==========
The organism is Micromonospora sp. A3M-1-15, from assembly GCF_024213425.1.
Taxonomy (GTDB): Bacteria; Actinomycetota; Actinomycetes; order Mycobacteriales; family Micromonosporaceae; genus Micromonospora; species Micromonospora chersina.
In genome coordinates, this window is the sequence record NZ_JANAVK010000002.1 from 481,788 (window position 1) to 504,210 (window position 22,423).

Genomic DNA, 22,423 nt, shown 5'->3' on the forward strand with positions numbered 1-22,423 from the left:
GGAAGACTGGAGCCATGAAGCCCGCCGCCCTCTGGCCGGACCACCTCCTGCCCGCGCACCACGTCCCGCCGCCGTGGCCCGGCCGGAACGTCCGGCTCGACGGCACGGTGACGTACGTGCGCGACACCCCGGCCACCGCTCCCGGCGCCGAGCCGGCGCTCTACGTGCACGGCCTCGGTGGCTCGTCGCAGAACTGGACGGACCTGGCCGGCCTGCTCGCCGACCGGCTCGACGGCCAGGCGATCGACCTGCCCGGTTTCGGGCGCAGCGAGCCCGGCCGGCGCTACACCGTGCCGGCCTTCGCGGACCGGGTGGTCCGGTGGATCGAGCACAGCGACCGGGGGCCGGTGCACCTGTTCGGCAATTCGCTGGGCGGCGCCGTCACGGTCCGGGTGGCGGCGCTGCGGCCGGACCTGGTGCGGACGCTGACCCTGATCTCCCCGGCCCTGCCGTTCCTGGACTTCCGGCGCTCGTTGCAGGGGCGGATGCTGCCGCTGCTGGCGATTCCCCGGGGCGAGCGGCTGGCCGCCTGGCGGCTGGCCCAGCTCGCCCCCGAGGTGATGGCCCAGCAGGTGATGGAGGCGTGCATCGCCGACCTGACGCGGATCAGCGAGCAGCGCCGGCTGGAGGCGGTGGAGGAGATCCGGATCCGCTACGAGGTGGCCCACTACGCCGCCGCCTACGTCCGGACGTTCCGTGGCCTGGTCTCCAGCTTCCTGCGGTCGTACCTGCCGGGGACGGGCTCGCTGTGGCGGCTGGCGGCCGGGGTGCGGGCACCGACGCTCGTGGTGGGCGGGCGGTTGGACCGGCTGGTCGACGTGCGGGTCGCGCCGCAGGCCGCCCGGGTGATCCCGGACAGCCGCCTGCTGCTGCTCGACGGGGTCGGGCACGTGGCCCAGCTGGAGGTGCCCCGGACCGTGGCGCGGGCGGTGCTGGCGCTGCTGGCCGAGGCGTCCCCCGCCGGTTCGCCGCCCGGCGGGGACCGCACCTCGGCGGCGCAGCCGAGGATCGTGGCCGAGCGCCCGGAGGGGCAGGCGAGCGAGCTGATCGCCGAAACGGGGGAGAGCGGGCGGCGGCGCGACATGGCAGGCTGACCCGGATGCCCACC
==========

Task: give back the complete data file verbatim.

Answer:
The organism is Micromonospora sp. A3M-1-15, from assembly GCF_024213425.1.
Taxonomy (GTDB): Bacteria; Actinomycetota; Actinomycetes; order Mycobacteriales; family Micromonosporaceae; genus Micromonospora; species Micromonospora chersina.
In genome coordinates, this window is the sequence record NZ_JANAVK010000002.1 from 481,788 (window position 1) to 504,210 (window position 22,423).

Genomic DNA, 22,423 nt, shown 5'->3' on the forward strand with positions numbered 1-22,423 from the left:
GGAAGACTGGAGCCATGAAGCCCGCCGCCCTCTGGCCGGACCACCTCCTGCCCGCGCACCACGTCCCGCCGCCGTGGCCCGGCCGGAACGTCCGGCTCGACGGCACGGTGACGTACGTGCGCGACACCCCGGCCACCGCTCCCGGCGCCGAGCCGGCGCTCTACGTGCACGGCCTCGGTGGCTCGTCGCAGAACTGGACGGACCTGGCCGGCCTGCTCGCCGACCGGCTCGACGGCCAGGCGATCGACCTGCCCGGTTTCGGGCGCAGCGAGCCCGGCCGGCGCTACACCGTGCCGGCCTTCGCGGACCGGGTGGTCCGGTGGATCGAGCACAGCGACCGGGGGCCGGTGCACCTGTTCGGCAATTCGCTGGGCGGCGCCGTCACGGTCCGGGTGGCGGCGCTGCGGCCGGACCTGGTGCGGACGCTGACCCTGATCTCCCCGGCCCTGCCGTTCCTGGACTTCCGGCGCTCGTTGCAGGGGCGGATGCTGCCGCTGCTGGCGATTCCCCGGGGCGAGCGGCTGGCCGCCTGGCGGCTGGCCCAGCTCGCCCCCGAGGTGATGGCCCAGCAGGTGATGGAGGCGTGCATCGCCGACCTGACGCGGATCAGCGAGCAGCGCCGGCTGGAGGCGGTGGAGGAGATCCGGATCCGCTACGAGGTGGCCCACTACGCCGCCGCCTACGTCCGGACGTTCCGTGGCCTGGTCTCCAGCTTCCTGCGGTCGTACCTGCCGGGGACGGGCTCGCTGTGGCGGCTGGCGGCCGGGGTGCGGGCACCGACGCTCGTGGTGGGCGGGCGGTTGGACCGGCTGGTCGACGTGCGGGTCGCGCCGCAGGCCGCCCGGGTGATCCCGGACAGCCGCCTGCTGCTGCTCGACGGGGTCGGGCACGTGGCCCAGCTGGAGGTGCCCCGGACCGTGGCGCGGGCGGTGCTGGCGCTGCTGGCCGAGGCGTCCCCCGCCGGTTCGCCGCCCGGCGGGGACCGCACCTCGGCGGCGCAGCCGAGGATCGTGGCCGAGCGCCCGGAGGGGCAGGCGAGCGAGCTGATCGCCGAAACGGGGGAGAGCGGGCGGCGGCGCGACATGGCAGGCTGACCCGGATGCCCACC